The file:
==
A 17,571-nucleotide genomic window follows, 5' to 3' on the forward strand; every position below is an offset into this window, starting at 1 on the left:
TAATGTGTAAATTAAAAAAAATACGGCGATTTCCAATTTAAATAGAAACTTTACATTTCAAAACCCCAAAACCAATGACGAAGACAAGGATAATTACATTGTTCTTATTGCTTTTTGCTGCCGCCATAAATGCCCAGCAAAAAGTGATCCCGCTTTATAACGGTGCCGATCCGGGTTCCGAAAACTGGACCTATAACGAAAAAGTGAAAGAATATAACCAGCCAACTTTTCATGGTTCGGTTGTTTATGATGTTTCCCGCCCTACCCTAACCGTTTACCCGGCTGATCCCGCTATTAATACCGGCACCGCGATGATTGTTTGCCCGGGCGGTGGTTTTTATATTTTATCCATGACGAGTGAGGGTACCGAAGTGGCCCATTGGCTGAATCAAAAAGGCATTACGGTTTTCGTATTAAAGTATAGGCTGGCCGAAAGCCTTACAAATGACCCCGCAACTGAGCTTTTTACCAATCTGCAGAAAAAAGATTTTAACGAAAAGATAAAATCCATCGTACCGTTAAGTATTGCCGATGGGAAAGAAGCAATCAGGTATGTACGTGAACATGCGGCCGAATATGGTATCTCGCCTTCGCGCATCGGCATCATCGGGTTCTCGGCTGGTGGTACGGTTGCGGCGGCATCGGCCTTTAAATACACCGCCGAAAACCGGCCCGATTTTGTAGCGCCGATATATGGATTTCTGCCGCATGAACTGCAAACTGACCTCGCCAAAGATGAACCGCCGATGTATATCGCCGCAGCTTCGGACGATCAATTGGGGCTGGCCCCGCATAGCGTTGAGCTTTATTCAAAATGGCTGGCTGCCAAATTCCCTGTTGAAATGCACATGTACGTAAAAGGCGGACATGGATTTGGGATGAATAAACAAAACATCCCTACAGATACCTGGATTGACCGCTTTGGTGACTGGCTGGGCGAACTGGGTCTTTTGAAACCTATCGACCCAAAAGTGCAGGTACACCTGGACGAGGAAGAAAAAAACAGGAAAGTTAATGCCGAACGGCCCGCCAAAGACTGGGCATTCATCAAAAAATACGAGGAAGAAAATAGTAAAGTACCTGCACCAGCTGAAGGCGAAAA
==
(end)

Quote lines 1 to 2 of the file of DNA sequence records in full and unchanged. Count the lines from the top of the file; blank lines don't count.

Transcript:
A 17,571-nucleotide genomic window follows, 5' to 3' on the forward strand; every position below is an offset into this window, starting at 1 on the left:
TAATGTGTAAATTAAAAAAAATACGGCGATTTCCAATTTAAATAGAAACTTTACATTTCAAAACCCCAAAACCAATGACGAAGACAAGGATAATTACATTGTTCTTATTGCTTTTTGCTGCCGCCATAAATGCCCAGCAAAAAGTGATCCCGCTTTATAACGGTGCCGATCCGGGTTCCGAAAACTGGACCTATAACGAAAAAGTGAAAGAATATAACCAGCCAACTTTTCATGGTTCGGTTGTTTATGATGTTTCCCGCCCTACCCTAACCGTTTACCCGGCTGATCCCGCTATTAATACCGGCACCGCGATGATTGTTTGCCCGGGCGGTGGTTTTTATATTTTATCCATGACGAGTGAGGGTACCGAAGTGGCCCATTGGCTGAATCAAAAAGGCATTACGGTTTTCGTATTAAAGTATAGGCTGGCCGAAAGCCTTACAAATGACCCCGCAACTGAGCTTTTTACCAATCTGCAGAAAAAAGATTTTAACGAAAAGATAAAATCCATCGTACCGTTAAGTATTGCCGATGGGAAAGAAGCAATCAGGTATGTACGTGAACATGCGGCCGAATATGGTATCTCGCCTTCGCGCATCGGCATCATCGGGTTCTCGGCTGGTGGTACGGTTGCGGCGGCATCGGCCTTTAAATACACCGCCGAAAACCGGCCCGATTTTGTAGCGCCGATATATGGATTTCTGCCGCATGAACTGCAAACTGACCTCGCCAAAGATGAACCGCCGATGTATATCGCCGCAGCTTCGGACGATCAATTGGGGCTGGCCCCGCATAGCGTTGAGCTTTATTCAAAATGGCTGGCTGCCAAATTCCCTGTTGAAATGCACATGTACGTAAAAGGCGGACATGGATTTGGGATGAATAAACAAAACATCCCTACAGATACCTGGATTGACCGCTTTGGTGACTGGCTGGGCGAACTGGGTCTTTTGAAACCTATCGACCCAAAAGTGCAGGTACACCTGGACGAGGAAGAAAAAAACAGGAAAGTTAATGCCGAACGGCCCGCCAAAGACTGGGCATTCATCAAAAAATACGAGGAAGAAAATAGTAAAGTACCTGCACCAGCTGAAGGCGAAAA